I totally agree these things have their place but I can’t wait to get into my bigger garage and set up my Seller’s bench and get working again .
    The circular saw will come in handy for when I’m boarding out my new garage, but then I’ll put it away again .
    Thanks Ron

  4. Dear paul

    The you tube video sellers home is a fantastic video. The video is a credit to the team.


  5. Beautiful thoughts reflecting the expertise built over a lifetime!

    I want to add that for the first time in my life, just two days ago, I used a router plane. Truer words were never spoken than those you uttered in your video when you said, “You’ll wonder how you ever lived without it”. If I were able to travel fifty years back in time and speak to my younger self, I would say, “Buy Apple and Microsoft stock in the next ten years-but today, BUY A ROUTER PLANE!”.
    -Best, emily

  6. Beautiful chairs! I love the laminated slats. Those were bent by dry pressing laminations into a form, right? Walnut on the outside–inside lamination(s) were what?–Ash? Is the radius the same for all slats? Thanks for all you inspire in us, Paul.

  7. Hi Paul,

    Great post! I thoroughly enjoy reading each one. I recently purchased your Essential Woodworking Hand Tools book and found great information. I’m going based off of your recommendation for tenon saws but stuck on the many options out there.
    I have narrowed down my list to possibly the Veritas standard 14TPI dovetail saw and also the Veritas rip carcass saw which is 11” blade length and 12TPI. However, they have a “tenon” saw that is larger, 16” blade with 9TPI. Would the first two be a viable option for most everyday work or is this larger saw necessary? I’m confused as to what is the main difference between the carcass saw and the larger tenon saw besides length and teeth pattern.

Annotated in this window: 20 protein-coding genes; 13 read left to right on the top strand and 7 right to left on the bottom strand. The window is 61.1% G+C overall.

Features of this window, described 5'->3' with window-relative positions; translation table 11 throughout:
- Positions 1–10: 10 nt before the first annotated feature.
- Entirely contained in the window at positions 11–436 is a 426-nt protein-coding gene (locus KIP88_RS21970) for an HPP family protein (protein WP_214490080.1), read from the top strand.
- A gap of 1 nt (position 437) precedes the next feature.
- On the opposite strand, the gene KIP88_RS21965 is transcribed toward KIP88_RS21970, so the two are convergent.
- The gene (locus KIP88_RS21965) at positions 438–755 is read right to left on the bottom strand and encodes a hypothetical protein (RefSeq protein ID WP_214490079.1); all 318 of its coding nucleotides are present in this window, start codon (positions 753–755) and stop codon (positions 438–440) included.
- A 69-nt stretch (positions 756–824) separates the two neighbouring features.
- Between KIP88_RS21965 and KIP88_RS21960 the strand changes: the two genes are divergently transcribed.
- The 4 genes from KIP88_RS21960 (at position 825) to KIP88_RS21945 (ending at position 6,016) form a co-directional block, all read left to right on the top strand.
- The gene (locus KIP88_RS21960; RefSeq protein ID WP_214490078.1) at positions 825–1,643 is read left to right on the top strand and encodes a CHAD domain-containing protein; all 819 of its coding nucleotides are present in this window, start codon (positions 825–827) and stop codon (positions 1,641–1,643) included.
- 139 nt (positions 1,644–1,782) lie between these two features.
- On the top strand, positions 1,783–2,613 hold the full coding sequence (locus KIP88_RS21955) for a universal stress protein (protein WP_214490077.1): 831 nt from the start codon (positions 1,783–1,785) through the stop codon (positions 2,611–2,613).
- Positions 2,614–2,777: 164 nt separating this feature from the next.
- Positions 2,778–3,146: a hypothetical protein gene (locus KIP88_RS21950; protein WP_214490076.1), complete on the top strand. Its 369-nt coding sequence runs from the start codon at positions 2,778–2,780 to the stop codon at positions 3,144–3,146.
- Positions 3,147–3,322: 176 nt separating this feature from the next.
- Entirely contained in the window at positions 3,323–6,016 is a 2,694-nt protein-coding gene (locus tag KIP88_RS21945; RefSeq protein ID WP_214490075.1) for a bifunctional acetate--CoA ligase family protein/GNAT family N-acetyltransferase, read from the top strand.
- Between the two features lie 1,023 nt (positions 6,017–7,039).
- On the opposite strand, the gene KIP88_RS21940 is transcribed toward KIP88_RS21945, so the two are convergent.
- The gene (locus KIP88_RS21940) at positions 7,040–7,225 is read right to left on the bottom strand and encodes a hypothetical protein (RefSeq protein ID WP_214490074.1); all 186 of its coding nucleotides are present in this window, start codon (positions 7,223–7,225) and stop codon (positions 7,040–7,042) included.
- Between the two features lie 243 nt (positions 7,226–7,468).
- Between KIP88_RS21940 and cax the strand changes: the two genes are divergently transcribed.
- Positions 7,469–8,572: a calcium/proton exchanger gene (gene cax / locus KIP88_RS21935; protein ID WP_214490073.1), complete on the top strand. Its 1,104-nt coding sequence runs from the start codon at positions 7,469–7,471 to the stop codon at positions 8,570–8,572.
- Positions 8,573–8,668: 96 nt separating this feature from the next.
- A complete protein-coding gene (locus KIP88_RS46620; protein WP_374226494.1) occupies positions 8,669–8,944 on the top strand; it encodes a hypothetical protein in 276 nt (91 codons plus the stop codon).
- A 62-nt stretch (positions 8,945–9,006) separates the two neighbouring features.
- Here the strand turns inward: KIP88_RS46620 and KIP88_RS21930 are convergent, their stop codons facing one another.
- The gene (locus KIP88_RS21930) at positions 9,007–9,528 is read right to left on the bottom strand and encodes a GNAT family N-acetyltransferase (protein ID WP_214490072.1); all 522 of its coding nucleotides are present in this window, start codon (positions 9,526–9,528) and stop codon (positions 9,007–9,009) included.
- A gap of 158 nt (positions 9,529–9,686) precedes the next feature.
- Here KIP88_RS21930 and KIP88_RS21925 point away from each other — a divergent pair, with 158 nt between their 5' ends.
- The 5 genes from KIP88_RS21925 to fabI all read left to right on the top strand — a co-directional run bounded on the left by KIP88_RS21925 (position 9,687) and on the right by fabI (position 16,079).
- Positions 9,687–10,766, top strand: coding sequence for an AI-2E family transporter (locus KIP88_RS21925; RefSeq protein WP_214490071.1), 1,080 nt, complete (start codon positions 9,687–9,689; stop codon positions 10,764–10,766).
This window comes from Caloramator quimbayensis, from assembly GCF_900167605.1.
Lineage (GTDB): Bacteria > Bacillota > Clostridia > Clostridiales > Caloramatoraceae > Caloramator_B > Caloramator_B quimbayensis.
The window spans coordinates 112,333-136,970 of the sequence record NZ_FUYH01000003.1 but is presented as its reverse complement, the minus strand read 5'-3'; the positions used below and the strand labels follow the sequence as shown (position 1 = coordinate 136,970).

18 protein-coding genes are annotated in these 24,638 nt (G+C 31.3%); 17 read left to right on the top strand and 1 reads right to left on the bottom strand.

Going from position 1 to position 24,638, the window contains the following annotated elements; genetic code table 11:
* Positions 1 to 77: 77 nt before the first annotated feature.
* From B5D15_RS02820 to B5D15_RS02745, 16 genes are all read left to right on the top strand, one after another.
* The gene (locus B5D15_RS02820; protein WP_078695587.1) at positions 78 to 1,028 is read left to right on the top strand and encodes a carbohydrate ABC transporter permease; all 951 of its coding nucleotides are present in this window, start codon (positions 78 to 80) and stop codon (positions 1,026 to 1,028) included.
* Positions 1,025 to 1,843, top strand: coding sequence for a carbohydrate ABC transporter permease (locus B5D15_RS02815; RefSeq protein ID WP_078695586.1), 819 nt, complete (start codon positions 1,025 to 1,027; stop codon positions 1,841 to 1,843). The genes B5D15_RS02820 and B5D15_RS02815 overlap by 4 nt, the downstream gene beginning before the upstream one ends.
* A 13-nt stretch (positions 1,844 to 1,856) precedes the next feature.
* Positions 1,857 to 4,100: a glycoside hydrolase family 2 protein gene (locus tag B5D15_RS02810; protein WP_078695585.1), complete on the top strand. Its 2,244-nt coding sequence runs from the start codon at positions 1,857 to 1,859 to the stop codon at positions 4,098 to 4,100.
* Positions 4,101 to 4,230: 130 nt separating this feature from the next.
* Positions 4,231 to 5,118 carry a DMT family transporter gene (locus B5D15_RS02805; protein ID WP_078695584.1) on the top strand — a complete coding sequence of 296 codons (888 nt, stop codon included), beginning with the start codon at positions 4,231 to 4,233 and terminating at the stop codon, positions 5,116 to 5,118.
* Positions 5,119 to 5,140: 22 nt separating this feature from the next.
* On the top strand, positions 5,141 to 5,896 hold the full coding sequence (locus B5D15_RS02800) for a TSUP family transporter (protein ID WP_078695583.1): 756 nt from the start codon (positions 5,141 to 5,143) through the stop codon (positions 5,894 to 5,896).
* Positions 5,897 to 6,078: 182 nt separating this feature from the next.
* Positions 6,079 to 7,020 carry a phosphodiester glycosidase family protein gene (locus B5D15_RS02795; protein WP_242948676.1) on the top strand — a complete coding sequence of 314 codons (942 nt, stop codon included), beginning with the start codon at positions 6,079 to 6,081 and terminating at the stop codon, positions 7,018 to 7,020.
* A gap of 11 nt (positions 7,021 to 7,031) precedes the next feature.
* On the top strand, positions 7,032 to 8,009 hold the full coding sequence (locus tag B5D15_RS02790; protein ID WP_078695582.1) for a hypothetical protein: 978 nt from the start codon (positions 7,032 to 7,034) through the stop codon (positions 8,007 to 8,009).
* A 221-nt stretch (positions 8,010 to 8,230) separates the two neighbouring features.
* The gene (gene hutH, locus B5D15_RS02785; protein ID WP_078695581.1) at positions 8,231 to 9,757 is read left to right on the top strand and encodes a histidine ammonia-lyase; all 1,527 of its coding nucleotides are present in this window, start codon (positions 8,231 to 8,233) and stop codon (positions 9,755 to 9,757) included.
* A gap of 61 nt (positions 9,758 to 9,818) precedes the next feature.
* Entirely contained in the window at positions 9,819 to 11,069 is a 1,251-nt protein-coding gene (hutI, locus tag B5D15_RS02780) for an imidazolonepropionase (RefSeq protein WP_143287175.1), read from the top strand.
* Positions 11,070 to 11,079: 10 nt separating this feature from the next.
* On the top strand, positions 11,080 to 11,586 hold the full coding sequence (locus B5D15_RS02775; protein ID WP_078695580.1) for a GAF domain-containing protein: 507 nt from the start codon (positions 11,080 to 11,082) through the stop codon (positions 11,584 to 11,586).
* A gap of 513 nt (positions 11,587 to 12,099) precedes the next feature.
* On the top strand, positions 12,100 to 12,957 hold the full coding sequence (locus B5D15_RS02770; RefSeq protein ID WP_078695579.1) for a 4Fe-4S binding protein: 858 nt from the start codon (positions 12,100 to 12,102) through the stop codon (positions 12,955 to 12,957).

1. I think I use my 10″ gents saw more than any other backsaw. I cut dovetails with it and crosscut smaller sections to tenons and then much of my crosscutting of lighter weight materials say up to 3″ wide and 3/4″ thick. I don’t altogether know why people favour a pistol grip small backsaw. I only own one 16″ tenon saw but rarely ever reach for it. For close-combat work, I find it less positive than a 14″. Anything longer I prefer to use a handsaw. My favourite there is the very inexpensive 22″ Spear and Jackson available on Amazon for £14.78 here in the UK currently but I have some vintage Disston 16″ versions I love to use too. I think it is better to leave gaps between purchases where possible. Use one for a week or three and see if it favours you. We tend to think that because we’ve got buying ability we can just exert our freedom to buy when it is rarely ever the best thing for us, in my view.

      1. Thank you for the reply. I’m completely new to hand tools. Following you has taught me a lot. I was able to restore a vintage number 4 and 5 and very proud of it. Not spending more than $100 was also nice. Going back to the saw topic, I was under the impression that gent saws were a little more difficult to sharpen compared to a standard dovetail saw. I guess I still have the doubt in my skills being a beginner to hand tools.
        Also, thank you for the advice on purchasing. It’s all to easy to get wrapped up with seeing everything online, YouTube, etc.